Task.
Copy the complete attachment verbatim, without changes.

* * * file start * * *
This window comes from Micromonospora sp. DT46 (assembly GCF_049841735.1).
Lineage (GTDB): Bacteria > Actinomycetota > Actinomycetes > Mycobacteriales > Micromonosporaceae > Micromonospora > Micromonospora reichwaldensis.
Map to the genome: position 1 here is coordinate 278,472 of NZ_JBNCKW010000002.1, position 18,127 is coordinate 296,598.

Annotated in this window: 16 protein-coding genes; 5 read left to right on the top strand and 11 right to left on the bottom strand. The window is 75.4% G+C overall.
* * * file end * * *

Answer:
This window comes from Micromonospora sp. DT46 (assembly GCF_049841735.1).
Lineage (GTDB): Bacteria > Actinomycetota > Actinomycetes > Mycobacteriales > Micromonosporaceae > Micromonospora > Micromonospora reichwaldensis.
Map to the genome: position 1 here is coordinate 278,472 of NZ_JBNCKW010000002.1, position 18,127 is coordinate 296,598.

Annotated in this window: 16 protein-coding genes; 5 read left to right on the top strand and 11 right to left on the bottom strand. The window is 75.4% G+C overall.